Math Problems

“Hey, Younger,” I chirped, when he joined my husband and me in the kitchen as I finished cleaning after dinner. “Have you seen the video with the squirrel outwitted by a slinky? You should google it.”

So, he did.

But instead of us all having a good laugh at the expense of the poor squirrel . . .

Younger claimed that the spring could pull the squirrel up with the stored energy in the spring after the squirrel stretched it. But my husband said he was wrong because the squirrel  was the force that was extending the spring.

Then they used letters in a way that seems blasphemous to me.

Something about force is “F = -kx” and where “F” is the force, “k” is the spring coefficient and “x” is the distance of the spring stretched.

The spring, therefore, could not launch the squirrel. Not enough force.

With a huff, I stole my phone back from Younger in the middle of their argument, announcing in a cross tone, “It was just a cute video until you all started with the math.”

Then I disappeared into my room for the night.

So if “x” is the distance my patience is stretched and “k” is my temperament coefficient, will I have enough “F” to launch Younger and my husband?

Because one of these days . . .




The Golden Years

A new video game was released on Tuesday. The same day Younger had to return to school after a short spring break.

He started coughing last Friday. “I think I will be sick on Tuesday, Mom.” Hack, hack. “I can feel it.”

“You’re going to school on Tuesday, Younger.”

All weekend, he kept trying. “I can feel it, Mom. I’m pretty sure I’ll be sick on Tuesday.”

He went to school on Tuesday.

And Wednesday.

Because I am a good parent.

Today, as I was packing my lunch (I also returned to classes this week after spring break), I mumbled, “Not sure I feel great today.”

“Me, neither, Mom,” Younger immediately responded. “I think we should stay home today.”

Because Younger is a bad influence.

Maybe one of these days he will be the good parent.

And I can be the bad influence.

Ah, yes, the “Golden Years.”

Because feeding our children what they once dished to us is golden.

The Not-Quite-So-Introvert

Younger is an introvert. Well, he is now. But when he was six-years-old, he was the not-quite-so-introvert . . .

To give the boys an extra half hour of sleep in the morning, I have been driving them to school.  Unfortunately, I lose a half hour of sleep and am usually shoving kids and backpacks into the car before leaving skid marks on our gravel drive.  Then I have to wait patiently behind a line of cars before I reach the curb in front of the upper elementary and tell Elder, “I love you, have a good day, I’ll see you tonight.  Elder, get outta the car, I gotta go.”  And then it is just me and Younger as we rush back onto the highway.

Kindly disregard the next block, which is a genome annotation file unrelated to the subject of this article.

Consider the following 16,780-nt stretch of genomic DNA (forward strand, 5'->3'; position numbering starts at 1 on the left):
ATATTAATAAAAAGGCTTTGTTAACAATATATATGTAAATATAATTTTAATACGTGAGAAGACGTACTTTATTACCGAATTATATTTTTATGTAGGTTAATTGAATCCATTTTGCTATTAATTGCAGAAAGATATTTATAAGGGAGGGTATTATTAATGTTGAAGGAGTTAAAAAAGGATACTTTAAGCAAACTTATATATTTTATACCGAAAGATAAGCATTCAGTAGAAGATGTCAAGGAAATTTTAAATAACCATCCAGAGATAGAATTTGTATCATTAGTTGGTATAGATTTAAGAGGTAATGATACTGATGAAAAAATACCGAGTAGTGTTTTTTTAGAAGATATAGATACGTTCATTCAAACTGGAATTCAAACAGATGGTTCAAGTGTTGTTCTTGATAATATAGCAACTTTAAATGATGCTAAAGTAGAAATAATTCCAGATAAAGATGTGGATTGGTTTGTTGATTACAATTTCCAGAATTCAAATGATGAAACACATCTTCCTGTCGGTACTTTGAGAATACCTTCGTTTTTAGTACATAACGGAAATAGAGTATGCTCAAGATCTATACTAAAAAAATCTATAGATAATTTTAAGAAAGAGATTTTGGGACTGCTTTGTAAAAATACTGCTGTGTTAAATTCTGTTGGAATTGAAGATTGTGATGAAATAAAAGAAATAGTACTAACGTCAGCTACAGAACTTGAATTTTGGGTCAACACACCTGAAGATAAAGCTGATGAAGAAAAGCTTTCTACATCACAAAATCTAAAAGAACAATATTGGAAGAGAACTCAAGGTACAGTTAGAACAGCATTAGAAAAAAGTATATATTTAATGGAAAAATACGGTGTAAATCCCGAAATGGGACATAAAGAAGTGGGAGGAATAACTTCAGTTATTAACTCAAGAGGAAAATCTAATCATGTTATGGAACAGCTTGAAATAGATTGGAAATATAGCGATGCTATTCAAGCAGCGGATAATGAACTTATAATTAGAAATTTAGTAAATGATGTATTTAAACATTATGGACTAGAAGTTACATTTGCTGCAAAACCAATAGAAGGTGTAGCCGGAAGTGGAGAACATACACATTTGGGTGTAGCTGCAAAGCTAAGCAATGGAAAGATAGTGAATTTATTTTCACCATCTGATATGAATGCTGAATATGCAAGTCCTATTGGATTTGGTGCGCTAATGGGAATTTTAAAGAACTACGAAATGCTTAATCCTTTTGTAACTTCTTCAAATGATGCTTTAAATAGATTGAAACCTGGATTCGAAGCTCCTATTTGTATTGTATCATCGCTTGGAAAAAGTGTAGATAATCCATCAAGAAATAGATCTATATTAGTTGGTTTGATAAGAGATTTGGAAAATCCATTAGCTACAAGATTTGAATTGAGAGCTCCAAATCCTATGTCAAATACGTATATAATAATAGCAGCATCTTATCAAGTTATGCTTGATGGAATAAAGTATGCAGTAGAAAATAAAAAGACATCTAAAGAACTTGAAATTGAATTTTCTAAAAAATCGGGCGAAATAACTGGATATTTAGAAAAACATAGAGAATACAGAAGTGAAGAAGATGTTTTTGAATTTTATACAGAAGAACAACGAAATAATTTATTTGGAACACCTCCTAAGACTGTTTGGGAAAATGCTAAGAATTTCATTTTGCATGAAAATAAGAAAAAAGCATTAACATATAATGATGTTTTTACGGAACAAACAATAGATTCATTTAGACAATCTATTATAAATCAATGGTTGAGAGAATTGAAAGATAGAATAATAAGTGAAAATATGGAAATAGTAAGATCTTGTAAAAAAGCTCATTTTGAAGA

Now, the other day, as I slowed, grumbling, to a stop at a light, I heard Younger say, “Well, hello, people who hang up their clothes.”

Curious and a bit confused, I spun my head towards him, finding him waving at the three women in the car in the lane beside us, one of them leaning around a jacket hanging in the window.  Smiling, I turned back to watch the light.  And then I heard the whir of Younger’s window.  Alarmed, I spun back towards him, noticing that the woman in the car was also lowering her window.

“Hello,” she greeted Younger.

“Hi,” he responded.

“How are you?” she asked.

“Good,” he replied.

Apparently, to Younger, there is nothing strange in holding a conversation with complete strangers at a red light in thirty-degree weather.  As soon as the light turned green, I hit the gas, leaving the people “who hang up their clothes” rocking in my wake.

“Younger,” I chided.  “You can’t talk to strangers on the highway.”

“Why not?” he asked.

“Because they might take it as an invitation to follow us home.”

“They seemed nice,” he assured me.

“Yes, but some people wouldn’t be nice.”

“Oh, there’s three of us.  We can take ‘em.”

The “three of us” is me, Elder and Younger and I’m pretty puny.

And I think maybe I don’t wanna take ‘em.




Big Picture

“Mom,” Younger said, tossing his backpack into the back seat of the car then sliding into the passenger seat beside me. “I think I need to work on my arrogance.”

I eyed him warily. “Why is that?”

He grinned. “Because I already developed the opening scene of the movie they will make about me.”

I don’t think it is his arrogance that needs work.

Modesty, on the other hand . . .